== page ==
Gallery One in Ocean View announced its next show, Water, Water, Everywhere, will be open to the public Wednesday, Sept. 1, through Wednesday, Sept 29.
Poet Samuel Taylor Coleridge famously wrote, “Water, water, everywhere, nor any drop to drink,” a line from his poem “The Rime of the Ancient Mariner.” This month, the artists of Gallery One use Coleridge’s verse to invite viewers to drink in the beauty of the local area’s water-filled landscapes. Freshwater ponds, the marshes of the Delaware Bay watershed, and the Atlantic Ocean all provide income and pleasure for local residents and visitors.
The beach and the ocean are a source of wonder any time of year, and any time of day. In Lesley McCaskill’s painting, “Low Tide,” the artist delights in the variety of textures and patterns created by the ebb and flow of the waves and the light dancing on the surface of the water.
In Michelle Marshall’s acrylic painting, “Ocean After the Storm,” one sees that magical atmospheric moment when the clouds part and that first ray of sun breaks through, illuminating the water and creating a path of light.
“Frosty Sunrise at the Beach,” an acrylic painting by artist Jeanne Mueller, depicts the unusual, but serene occurrence of a beach “snowscape,” proving that there is no season when the beach does not delight.
A variety of boats that traverse area waterways for work and pleasure also appear this month.
“Smith Island Work Boat” artist Marybeth Paterson said, “Smith Island is a fragile treasure in the Chesapeake Bay. The work boats there have their own unique stories – hard times, good ones, and bumps and bruises along the way.”
Laura Hickman’s pastel painting takes similar inspiration from Tangier Island in “Canal Beside Factory Road, Tangier Island.” Hickman said, “Tangier Island sits in the middle of the vast Chesapeake, and is riddled with canals and wetlands. It is the perfect example of ‘water, water, everywhere.’”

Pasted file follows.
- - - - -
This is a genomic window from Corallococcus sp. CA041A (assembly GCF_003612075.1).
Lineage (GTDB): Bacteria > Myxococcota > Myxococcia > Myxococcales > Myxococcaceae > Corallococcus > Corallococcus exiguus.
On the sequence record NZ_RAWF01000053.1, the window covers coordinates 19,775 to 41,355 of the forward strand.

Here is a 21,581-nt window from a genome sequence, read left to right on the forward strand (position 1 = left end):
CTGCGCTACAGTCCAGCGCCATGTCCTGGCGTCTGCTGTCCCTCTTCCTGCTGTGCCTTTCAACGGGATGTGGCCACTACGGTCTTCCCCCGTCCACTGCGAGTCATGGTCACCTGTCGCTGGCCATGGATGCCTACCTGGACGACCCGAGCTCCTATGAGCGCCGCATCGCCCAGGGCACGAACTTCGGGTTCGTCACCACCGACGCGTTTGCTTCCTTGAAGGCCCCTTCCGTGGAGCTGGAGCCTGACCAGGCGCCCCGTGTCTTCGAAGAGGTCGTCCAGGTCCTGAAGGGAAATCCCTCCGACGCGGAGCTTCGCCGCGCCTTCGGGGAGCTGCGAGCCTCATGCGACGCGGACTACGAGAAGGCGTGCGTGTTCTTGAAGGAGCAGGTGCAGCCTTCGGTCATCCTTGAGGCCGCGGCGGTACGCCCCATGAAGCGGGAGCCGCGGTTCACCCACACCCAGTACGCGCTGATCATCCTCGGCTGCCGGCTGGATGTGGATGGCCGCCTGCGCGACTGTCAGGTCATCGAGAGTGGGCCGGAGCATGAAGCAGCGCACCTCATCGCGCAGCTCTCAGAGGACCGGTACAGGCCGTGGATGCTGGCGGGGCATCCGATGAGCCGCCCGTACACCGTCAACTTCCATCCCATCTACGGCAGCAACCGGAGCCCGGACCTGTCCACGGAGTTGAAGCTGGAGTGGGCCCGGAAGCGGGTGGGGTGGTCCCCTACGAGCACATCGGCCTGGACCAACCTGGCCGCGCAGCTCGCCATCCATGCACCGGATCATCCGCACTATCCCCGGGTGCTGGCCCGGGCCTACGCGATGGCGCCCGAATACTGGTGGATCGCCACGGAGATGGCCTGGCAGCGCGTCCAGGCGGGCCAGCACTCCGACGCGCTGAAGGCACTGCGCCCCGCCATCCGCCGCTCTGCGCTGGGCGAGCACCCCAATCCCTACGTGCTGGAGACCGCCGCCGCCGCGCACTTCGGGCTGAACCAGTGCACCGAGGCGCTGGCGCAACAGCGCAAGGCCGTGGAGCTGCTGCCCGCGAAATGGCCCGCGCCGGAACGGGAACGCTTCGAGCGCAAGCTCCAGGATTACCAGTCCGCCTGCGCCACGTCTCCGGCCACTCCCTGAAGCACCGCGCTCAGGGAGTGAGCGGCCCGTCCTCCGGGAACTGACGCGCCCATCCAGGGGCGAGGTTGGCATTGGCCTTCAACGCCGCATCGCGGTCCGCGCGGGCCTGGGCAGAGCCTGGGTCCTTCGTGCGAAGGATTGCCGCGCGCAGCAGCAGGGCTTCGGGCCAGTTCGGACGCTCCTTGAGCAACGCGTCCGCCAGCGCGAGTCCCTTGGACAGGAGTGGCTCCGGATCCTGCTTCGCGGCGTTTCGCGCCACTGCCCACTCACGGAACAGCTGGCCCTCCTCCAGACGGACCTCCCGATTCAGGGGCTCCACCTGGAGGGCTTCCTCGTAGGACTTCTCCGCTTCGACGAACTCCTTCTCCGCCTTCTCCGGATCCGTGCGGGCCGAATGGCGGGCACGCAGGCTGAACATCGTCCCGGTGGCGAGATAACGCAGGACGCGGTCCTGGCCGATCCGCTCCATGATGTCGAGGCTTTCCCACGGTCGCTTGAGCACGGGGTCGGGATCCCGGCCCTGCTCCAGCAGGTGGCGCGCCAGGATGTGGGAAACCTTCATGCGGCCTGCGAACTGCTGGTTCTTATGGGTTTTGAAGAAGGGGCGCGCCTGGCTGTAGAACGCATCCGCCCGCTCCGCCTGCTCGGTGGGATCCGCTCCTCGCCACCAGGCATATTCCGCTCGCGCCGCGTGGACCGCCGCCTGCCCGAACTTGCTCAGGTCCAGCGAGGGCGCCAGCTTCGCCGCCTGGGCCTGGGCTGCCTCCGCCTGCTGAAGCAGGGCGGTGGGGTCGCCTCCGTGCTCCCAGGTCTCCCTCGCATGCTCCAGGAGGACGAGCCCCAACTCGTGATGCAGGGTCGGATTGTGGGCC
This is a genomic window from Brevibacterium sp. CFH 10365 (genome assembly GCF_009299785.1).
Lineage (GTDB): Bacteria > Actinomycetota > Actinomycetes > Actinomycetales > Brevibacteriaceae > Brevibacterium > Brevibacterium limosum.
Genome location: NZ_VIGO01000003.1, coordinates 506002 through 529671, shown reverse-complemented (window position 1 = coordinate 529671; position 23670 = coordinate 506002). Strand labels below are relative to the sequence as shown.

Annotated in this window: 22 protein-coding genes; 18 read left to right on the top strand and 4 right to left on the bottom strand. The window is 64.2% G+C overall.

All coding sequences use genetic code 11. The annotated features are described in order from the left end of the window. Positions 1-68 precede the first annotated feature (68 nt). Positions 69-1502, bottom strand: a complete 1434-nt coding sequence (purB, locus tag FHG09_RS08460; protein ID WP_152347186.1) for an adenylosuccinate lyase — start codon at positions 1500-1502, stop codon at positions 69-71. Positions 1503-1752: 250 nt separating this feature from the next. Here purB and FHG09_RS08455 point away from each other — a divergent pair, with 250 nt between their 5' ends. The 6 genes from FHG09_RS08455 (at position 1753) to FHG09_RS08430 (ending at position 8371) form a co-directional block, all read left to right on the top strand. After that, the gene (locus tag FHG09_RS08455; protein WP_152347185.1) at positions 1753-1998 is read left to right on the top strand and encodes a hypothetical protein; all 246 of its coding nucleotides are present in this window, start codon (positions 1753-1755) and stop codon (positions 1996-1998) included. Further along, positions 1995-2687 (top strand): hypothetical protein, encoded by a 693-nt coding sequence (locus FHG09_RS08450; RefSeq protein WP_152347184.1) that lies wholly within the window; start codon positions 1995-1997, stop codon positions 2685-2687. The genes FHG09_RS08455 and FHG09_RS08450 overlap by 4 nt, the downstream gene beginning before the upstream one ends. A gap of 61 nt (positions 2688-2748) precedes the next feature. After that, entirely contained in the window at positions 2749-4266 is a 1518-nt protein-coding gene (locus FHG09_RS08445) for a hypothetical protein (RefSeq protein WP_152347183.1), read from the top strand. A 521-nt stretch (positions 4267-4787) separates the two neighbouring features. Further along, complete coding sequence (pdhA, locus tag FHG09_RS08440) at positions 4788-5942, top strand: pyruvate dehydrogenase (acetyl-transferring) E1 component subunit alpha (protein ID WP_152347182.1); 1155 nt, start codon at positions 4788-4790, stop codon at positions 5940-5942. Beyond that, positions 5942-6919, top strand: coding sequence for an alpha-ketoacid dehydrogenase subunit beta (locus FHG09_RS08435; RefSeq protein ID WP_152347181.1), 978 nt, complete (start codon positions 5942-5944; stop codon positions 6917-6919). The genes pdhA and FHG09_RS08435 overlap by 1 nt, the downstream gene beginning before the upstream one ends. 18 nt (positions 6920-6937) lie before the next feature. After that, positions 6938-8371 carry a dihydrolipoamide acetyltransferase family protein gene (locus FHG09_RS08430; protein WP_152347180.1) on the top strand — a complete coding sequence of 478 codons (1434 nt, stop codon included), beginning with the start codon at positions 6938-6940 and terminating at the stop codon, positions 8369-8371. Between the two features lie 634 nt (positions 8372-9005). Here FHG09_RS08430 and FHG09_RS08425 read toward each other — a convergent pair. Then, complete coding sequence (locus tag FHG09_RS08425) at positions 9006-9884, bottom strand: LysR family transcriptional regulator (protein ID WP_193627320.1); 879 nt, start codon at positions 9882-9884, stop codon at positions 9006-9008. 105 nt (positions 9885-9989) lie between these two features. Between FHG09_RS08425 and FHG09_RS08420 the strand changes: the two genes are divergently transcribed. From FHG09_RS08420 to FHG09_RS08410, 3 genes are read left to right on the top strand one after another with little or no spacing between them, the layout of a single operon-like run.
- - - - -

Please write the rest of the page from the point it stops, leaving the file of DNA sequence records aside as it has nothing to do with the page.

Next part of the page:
“Rounding the Cape,” an oil painting by artist W. Scott Broadfoot, depicts a classic sailboat rounding the Delaware Breakwater East End Lighthouse. Based on the weather and the wind, a sailboat can almost always be seen any time of year in the Delaware Bay.
In artist Dale Sheldon’s atmospheric painting, “Marina Fog,” boats are waiting for the day to begin as the sun barely shines through the fog and reflects on the water.
Joyce Condry’s “At Sea” depicts a peaceful reverie of sea, sky and sails.
“The Lily Pond,” an oil by Ray Ewing, and Cheryl Wisbrock’s watercolor painting, “Climbing the Falls,” both done in vibrant golds, rich viridian greens and subtle blues, immerse the viewer in water teeming with life. Ewing’s lily pads offer a calming, peaceful presence, while Wisbrock’s water is charged with the electricity of strong current and adventure.
Always staffed by an artist, Gallery One is open from 10 a.m. to 5 p.m. every day at 32 Atlantic Ave., Route 26, in Ocean View.